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How to Survive an Education Tour

If you work in live theatre long enough, the chances of landing an education tour are high. Such tours are often the backbone of regional theatre, and they can be great gigs. However, the schedules can be grueling, the work demanding, and the rate of burnout high. Here are a few things you can do to give yourself a leg up!

Pace yourself. Education tours often feature long days, lots of travel and multiple shows back to back. Building your stamina is crucial. There is nothing more miserable than trying to phone in a children’s theatre performance because you stayed out too late the night before–and kids will sense it a mile away. Do yourself a favor and prioritize sleep, hydration and nutrition. If you know you have multiple shows that day, don’t go crazy and blow all your energy out in the first show.

Figure out your morning routine. Not surprisingly, a lot of actors aren’t morning people. Figure out what you need to give yourself to make sure you can show up and be alert bright and early. If that means waking up an extra hour ahead of time to have a slow cup of coffee or do some stretches, it may well be worth it!

Meal prep. Also other stuff prep. Tour schedules pile on quickly, and it’s easy to fall completely out of your normal routine. Before you know it your last 3 meals have been fast food and you haven’t done laundry in two weeks. The quicker you find a way to organize attending to your basic needs, the easier it will be. Meal prep easy, transportable foods. Set out your clothes ahead of time and keep a strict laundry schedule. Your schedule and performance venues may be wildly variable so giving yourself consistency in other areas can be a big help.

What’s in your rehearsal bag? When you’re on the road and hopping between schools and venues, access to supplies might be limited. Make sure you’re packing a water bottle, some quick snacks that can give you a boost, phone chargers and whatever else you need to protect your sanity (a book or Nintendo Switch for long stretches of down time might be a lifesaver).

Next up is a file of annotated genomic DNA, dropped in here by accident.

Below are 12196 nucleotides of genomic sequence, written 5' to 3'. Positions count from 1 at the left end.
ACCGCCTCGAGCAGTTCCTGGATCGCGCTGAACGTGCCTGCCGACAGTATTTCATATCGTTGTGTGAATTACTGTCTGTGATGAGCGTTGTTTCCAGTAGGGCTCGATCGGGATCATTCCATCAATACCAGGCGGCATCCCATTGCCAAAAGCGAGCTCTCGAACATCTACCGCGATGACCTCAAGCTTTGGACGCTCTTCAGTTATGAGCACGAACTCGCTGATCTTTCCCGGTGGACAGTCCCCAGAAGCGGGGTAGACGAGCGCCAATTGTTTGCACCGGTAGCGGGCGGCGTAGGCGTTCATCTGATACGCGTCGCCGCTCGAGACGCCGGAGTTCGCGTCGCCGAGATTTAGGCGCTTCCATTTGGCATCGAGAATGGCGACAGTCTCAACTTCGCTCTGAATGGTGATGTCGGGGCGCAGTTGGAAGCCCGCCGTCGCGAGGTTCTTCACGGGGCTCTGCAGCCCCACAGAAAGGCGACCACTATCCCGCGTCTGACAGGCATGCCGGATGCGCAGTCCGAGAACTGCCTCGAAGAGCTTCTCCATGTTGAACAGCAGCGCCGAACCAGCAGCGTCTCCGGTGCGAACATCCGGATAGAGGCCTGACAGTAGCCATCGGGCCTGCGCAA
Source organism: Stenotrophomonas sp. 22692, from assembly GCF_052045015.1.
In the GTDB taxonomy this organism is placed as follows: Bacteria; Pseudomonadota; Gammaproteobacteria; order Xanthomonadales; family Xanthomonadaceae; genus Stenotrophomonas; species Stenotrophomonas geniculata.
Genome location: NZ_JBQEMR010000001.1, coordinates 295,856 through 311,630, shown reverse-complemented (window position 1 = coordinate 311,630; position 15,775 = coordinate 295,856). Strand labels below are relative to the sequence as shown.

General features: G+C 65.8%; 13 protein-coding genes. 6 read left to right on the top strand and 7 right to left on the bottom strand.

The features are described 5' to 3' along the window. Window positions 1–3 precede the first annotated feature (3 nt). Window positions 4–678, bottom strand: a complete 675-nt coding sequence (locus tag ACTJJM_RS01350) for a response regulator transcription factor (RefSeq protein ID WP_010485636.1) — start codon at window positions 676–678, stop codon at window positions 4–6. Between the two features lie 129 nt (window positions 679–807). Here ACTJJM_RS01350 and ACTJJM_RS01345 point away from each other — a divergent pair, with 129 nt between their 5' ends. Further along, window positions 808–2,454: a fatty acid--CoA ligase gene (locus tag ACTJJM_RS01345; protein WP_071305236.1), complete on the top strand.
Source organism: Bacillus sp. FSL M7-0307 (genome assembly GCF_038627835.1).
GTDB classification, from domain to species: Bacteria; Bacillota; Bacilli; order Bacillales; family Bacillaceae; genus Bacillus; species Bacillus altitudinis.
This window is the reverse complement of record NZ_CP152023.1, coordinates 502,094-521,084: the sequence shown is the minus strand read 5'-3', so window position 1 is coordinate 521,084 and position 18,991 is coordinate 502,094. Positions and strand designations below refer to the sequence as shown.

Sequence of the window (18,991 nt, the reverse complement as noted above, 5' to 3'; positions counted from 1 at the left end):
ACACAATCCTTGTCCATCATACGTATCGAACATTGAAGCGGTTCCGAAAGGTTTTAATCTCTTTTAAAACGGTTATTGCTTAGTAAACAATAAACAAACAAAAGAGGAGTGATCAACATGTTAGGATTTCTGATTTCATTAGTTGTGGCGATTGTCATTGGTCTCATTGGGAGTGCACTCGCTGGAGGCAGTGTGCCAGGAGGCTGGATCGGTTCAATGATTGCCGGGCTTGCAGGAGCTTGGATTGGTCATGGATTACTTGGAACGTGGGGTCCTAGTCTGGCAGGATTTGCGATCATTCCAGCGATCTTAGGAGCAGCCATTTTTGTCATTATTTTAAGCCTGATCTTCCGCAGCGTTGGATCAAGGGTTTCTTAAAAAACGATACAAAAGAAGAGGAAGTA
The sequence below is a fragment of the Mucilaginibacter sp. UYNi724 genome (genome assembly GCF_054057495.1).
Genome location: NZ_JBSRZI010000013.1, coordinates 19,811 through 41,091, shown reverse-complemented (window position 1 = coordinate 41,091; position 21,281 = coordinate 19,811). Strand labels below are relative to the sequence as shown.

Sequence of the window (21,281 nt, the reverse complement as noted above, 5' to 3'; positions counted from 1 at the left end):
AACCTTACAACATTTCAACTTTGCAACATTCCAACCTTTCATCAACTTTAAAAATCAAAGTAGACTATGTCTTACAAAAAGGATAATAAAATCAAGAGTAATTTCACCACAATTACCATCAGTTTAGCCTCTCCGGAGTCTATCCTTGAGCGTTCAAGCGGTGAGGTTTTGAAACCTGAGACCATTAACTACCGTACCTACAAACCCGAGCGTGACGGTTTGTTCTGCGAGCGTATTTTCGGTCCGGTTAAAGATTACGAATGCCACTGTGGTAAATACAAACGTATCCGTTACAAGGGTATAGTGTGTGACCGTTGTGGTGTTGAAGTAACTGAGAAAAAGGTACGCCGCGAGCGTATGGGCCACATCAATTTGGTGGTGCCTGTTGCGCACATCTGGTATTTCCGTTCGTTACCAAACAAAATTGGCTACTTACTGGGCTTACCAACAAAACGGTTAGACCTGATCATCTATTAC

Lean on your tour mates. Remember you’re not in this alone. You have a whole cast and crew of people on the same crazy ride you are on. Invest in that community and help each other out. Go on coffee runs for each other, switch up who’s cooking or picking up dinner and have each other’s back if someone has a low energy day. Bonding with your team can be one of the best parts of any tour, and the more you come together and buoy each other up, the better it is for everyone.

Don’t be afraid to speak up. Even with the best of intentions, the organization of education tours can be rocky. Don’t fall into the trap of feeling like you should let things slide because you’re doing it for the kids. This is still a job, and professional agreements need to be transparent and continue to be honored. If practices start to feel exploitative or unsafe, it’s important to find a way to advocate for yourself and your castmates. Getting familiar with your theatre’s conflict resolution pathway ahead of time can make sure you have the right people to contact at your fingertips if need be.

Education tours can be hugely rewarding, exciting gigs and a great way to expand your skills as a performer. Going in forewarned and forearmed can make sure you have the endurance to book them for years to come!

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